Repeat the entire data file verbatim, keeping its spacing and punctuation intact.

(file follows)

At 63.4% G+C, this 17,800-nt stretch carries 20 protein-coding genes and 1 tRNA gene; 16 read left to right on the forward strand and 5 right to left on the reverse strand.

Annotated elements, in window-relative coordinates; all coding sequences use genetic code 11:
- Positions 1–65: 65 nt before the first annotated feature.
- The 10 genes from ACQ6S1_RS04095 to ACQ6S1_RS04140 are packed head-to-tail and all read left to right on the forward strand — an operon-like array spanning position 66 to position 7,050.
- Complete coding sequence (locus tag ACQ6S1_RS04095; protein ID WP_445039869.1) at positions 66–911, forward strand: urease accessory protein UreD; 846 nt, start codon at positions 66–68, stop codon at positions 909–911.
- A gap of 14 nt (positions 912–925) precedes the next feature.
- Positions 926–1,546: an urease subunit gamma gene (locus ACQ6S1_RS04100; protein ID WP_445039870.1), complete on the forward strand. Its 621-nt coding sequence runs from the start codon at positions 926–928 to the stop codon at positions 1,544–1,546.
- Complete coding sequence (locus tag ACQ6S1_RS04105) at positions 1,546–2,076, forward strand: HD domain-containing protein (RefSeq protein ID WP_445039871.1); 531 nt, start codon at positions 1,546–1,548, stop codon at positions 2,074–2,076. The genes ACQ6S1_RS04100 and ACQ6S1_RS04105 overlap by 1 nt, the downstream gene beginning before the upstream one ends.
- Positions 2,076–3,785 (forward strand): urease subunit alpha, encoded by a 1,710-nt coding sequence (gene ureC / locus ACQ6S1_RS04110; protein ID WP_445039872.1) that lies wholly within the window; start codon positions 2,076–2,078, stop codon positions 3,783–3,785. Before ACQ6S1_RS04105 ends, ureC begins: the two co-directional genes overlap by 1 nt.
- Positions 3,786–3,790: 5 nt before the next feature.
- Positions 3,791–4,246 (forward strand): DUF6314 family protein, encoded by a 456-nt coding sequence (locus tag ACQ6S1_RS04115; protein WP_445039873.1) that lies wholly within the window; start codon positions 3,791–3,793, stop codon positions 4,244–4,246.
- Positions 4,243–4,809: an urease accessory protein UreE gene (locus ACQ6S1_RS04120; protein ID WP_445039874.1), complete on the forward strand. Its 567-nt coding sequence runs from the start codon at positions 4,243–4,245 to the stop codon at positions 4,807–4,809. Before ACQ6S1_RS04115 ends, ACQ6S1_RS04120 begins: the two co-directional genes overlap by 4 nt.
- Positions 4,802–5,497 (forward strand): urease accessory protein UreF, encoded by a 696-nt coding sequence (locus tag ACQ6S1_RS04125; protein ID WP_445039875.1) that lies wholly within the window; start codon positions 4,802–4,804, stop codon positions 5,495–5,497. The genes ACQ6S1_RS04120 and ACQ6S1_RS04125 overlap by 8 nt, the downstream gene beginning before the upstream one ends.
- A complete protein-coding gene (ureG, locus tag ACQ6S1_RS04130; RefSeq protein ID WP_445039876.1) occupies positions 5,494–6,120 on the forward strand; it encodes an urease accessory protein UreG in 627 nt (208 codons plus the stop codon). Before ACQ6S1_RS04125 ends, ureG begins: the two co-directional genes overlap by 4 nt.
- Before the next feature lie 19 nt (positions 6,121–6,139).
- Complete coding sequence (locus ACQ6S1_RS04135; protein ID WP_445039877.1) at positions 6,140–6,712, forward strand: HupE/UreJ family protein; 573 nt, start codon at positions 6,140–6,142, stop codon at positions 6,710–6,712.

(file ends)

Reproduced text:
At 63.4% G+C, this 17,800-nt stretch carries 20 protein-coding genes and 1 tRNA gene; 16 read left to right on the forward strand and 5 right to left on the reverse strand.

Annotated elements, in window-relative coordinates; all coding sequences use genetic code 11:
- Positions 1–65: 65 nt before the first annotated feature.
- The 10 genes from ACQ6S1_RS04095 to ACQ6S1_RS04140 are packed head-to-tail and all read left to right on the forward strand — an operon-like array spanning position 66 to position 7,050.
- Complete coding sequence (locus tag ACQ6S1_RS04095; protein ID WP_445039869.1) at positions 66–911, forward strand: urease accessory protein UreD; 846 nt, start codon at positions 66–68, stop codon at positions 909–911.
- A gap of 14 nt (positions 912–925) precedes the next feature.
- Positions 926–1,546: an urease subunit gamma gene (locus ACQ6S1_RS04100; protein ID WP_445039870.1), complete on the forward strand. Its 621-nt coding sequence runs from the start codon at positions 926–928 to the stop codon at positions 1,544–1,546.
- Complete coding sequence (locus tag ACQ6S1_RS04105) at positions 1,546–2,076, forward strand: HD domain-containing protein (RefSeq protein ID WP_445039871.1); 531 nt, start codon at positions 1,546–1,548, stop codon at positions 2,074–2,076. The genes ACQ6S1_RS04100 and ACQ6S1_RS04105 overlap by 1 nt, the downstream gene beginning before the upstream one ends.
- Positions 2,076–3,785 (forward strand): urease subunit alpha, encoded by a 1,710-nt coding sequence (gene ureC / locus ACQ6S1_RS04110; protein ID WP_445039872.1) that lies wholly within the window; start codon positions 2,076–2,078, stop codon positions 3,783–3,785. Before ACQ6S1_RS04105 ends, ureC begins: the two co-directional genes overlap by 1 nt.
- Positions 3,786–3,790: 5 nt before the next feature.
- Positions 3,791–4,246 (forward strand): DUF6314 family protein, encoded by a 456-nt coding sequence (locus tag ACQ6S1_RS04115; protein WP_445039873.1) that lies wholly within the window; start codon positions 3,791–3,793, stop codon positions 4,244–4,246.
- Positions 4,243–4,809: an urease accessory protein UreE gene (locus ACQ6S1_RS04120; protein ID WP_445039874.1), complete on the forward strand. Its 567-nt coding sequence runs from the start codon at positions 4,243–4,245 to the stop codon at positions 4,807–4,809. Before ACQ6S1_RS04115 ends, ACQ6S1_RS04120 begins: the two co-directional genes overlap by 4 nt.
- Positions 4,802–5,497 (forward strand): urease accessory protein UreF, encoded by a 696-nt coding sequence (locus tag ACQ6S1_RS04125; protein ID WP_445039875.1) that lies wholly within the window; start codon positions 4,802–4,804, stop codon positions 5,495–5,497. The genes ACQ6S1_RS04120 and ACQ6S1_RS04125 overlap by 8 nt, the downstream gene beginning before the upstream one ends.
- A complete protein-coding gene (ureG, locus tag ACQ6S1_RS04130; RefSeq protein ID WP_445039876.1) occupies positions 5,494–6,120 on the forward strand; it encodes an urease accessory protein UreG in 627 nt (208 codons plus the stop codon). Before ACQ6S1_RS04125 ends, ureG begins: the two co-directional genes overlap by 4 nt.
- Before the next feature lie 19 nt (positions 6,121–6,139).
- Complete coding sequence (locus ACQ6S1_RS04135; protein ID WP_445039877.1) at positions 6,140–6,712, forward strand: HupE/UreJ family protein; 573 nt, start codon at positions 6,140–6,142, stop codon at positions 6,710–6,712.